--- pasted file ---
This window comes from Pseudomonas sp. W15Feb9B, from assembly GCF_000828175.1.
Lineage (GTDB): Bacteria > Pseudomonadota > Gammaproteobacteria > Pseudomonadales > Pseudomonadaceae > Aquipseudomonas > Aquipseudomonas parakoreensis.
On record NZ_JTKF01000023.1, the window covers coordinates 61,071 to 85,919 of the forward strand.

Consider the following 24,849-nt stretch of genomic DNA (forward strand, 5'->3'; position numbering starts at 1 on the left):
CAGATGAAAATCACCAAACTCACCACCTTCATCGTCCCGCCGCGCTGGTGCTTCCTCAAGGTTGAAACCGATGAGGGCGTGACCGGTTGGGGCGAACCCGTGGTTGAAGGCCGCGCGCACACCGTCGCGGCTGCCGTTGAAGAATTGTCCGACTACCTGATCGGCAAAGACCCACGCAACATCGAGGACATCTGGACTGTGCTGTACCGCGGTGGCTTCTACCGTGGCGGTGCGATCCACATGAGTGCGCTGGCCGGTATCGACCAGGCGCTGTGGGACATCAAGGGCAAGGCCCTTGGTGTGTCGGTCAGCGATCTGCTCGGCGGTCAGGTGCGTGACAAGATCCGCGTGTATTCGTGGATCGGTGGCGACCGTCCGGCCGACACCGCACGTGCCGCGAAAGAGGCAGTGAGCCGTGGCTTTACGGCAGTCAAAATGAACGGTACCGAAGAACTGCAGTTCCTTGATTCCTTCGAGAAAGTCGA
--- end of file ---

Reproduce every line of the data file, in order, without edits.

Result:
This window comes from Pseudomonas sp. W15Feb9B, from assembly GCF_000828175.1.
Lineage (GTDB): Bacteria > Pseudomonadota > Gammaproteobacteria > Pseudomonadales > Pseudomonadaceae > Aquipseudomonas > Aquipseudomonas parakoreensis.
On record NZ_JTKF01000023.1, the window covers coordinates 61,071 to 85,919 of the forward strand.

Consider the following 24,849-nt stretch of genomic DNA (forward strand, 5'->3'; position numbering starts at 1 on the left):
CAGATGAAAATCACCAAACTCACCACCTTCATCGTCCCGCCGCGCTGGTGCTTCCTCAAGGTTGAAACCGATGAGGGCGTGACCGGTTGGGGCGAACCCGTGGTTGAAGGCCGCGCGCACACCGTCGCGGCTGCCGTTGAAGAATTGTCCGACTACCTGATCGGCAAAGACCCACGCAACATCGAGGACATCTGGACTGTGCTGTACCGCGGTGGCTTCTACCGTGGCGGTGCGATCCACATGAGTGCGCTGGCCGGTATCGACCAGGCGCTGTGGGACATCAAGGGCAAGGCCCTTGGTGTGTCGGTCAGCGATCTGCTCGGCGGTCAGGTGCGTGACAAGATCCGCGTGTATTCGTGGATCGGTGGCGACCGTCCGGCCGACACCGCACGTGCCGCGAAAGAGGCAGTGAGCCGTGGCTTTACGGCAGTCAAAATGAACGGTACCGAAGAACTGCAGTTCCTTGATTCCTTCGAGAAAGTCGA